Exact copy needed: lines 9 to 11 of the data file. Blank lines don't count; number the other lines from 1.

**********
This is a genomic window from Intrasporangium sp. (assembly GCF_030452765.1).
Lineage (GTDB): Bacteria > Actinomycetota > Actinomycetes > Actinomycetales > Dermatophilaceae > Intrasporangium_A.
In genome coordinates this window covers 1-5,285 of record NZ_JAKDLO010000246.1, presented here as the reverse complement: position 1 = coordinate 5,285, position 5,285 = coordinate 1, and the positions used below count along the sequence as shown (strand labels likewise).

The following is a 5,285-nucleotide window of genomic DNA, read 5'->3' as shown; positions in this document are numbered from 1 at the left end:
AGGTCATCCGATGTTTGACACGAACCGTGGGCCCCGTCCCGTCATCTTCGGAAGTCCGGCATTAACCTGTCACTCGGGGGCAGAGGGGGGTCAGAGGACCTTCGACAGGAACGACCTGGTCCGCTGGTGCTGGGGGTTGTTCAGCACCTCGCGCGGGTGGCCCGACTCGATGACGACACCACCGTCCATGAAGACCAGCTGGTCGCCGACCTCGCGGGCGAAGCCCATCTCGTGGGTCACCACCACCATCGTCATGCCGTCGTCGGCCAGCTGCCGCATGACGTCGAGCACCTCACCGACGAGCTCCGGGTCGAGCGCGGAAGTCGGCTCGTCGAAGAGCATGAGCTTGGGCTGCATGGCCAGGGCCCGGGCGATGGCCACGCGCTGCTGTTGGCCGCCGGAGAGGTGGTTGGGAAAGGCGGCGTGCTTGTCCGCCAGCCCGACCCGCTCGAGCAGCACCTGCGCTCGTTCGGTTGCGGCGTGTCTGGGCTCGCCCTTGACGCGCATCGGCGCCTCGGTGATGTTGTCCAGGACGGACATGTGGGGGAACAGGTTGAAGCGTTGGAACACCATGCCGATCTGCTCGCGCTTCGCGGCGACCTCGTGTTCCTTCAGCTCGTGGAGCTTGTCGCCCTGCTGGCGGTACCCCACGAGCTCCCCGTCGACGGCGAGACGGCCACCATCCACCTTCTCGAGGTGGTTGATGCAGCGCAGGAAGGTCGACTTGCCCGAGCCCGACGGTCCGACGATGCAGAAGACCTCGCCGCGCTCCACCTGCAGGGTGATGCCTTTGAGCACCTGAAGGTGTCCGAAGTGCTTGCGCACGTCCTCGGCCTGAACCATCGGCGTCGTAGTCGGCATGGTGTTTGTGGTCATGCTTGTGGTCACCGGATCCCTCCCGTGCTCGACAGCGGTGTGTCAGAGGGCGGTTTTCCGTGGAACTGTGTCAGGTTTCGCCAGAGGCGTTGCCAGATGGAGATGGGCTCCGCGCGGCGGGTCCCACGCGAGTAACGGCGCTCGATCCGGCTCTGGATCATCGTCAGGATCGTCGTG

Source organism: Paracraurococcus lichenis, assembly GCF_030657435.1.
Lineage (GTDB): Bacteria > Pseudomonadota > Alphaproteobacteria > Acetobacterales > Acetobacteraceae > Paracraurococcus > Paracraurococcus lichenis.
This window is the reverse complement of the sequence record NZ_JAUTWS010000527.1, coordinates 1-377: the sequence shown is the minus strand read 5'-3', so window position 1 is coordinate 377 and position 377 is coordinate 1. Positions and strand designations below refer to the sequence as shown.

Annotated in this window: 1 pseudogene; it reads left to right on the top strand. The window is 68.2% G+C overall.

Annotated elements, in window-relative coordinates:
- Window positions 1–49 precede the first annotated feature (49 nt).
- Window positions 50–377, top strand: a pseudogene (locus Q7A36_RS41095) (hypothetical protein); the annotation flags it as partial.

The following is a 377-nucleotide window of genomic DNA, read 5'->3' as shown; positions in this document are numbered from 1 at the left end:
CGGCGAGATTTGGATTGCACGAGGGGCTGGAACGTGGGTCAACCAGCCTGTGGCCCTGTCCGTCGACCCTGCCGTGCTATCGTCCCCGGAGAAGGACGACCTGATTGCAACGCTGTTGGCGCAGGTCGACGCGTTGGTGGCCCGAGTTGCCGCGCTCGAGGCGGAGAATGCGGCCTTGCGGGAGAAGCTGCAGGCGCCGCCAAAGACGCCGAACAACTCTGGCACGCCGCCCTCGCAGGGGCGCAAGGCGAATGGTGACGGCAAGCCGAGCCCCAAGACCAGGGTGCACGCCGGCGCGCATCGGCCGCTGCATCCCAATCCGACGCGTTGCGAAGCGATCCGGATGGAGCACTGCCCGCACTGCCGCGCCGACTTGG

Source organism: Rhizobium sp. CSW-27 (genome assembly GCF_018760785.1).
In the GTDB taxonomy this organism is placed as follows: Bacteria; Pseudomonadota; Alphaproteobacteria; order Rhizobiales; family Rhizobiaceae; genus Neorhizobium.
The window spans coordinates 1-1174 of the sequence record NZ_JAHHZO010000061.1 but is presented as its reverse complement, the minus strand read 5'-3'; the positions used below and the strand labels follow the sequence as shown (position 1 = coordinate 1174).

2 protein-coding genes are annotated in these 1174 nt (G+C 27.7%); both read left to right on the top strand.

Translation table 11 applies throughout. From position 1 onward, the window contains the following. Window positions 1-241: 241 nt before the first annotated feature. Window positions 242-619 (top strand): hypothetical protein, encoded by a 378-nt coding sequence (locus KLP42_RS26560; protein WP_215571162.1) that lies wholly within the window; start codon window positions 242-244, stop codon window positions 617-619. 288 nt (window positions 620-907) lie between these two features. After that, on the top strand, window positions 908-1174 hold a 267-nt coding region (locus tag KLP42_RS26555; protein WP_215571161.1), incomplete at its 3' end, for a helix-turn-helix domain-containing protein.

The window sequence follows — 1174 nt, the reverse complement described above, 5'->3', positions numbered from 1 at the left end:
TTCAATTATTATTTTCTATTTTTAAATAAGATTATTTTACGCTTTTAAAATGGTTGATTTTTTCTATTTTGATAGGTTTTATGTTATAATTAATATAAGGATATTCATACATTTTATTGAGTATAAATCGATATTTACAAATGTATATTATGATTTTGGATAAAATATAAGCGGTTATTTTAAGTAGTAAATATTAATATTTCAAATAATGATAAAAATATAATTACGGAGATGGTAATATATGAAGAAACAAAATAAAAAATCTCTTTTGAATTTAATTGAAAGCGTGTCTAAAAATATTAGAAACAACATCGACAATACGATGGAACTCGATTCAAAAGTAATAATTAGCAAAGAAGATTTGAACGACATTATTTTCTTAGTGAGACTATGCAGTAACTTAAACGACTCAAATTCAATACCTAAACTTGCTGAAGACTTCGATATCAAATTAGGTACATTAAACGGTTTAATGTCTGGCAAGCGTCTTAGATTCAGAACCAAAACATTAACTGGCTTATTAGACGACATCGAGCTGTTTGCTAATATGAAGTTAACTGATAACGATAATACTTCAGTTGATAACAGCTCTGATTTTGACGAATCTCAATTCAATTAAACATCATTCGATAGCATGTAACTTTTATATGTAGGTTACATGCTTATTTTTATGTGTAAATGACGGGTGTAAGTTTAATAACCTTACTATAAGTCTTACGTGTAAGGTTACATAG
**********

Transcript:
Annotated in this window: 1 pseudogene; it reads left to right on the top strand. The window is 68.2% G+C overall.

Annotated elements, in window-relative coordinates:
- Window positions 1–49 precede the first annotated feature (49 nt).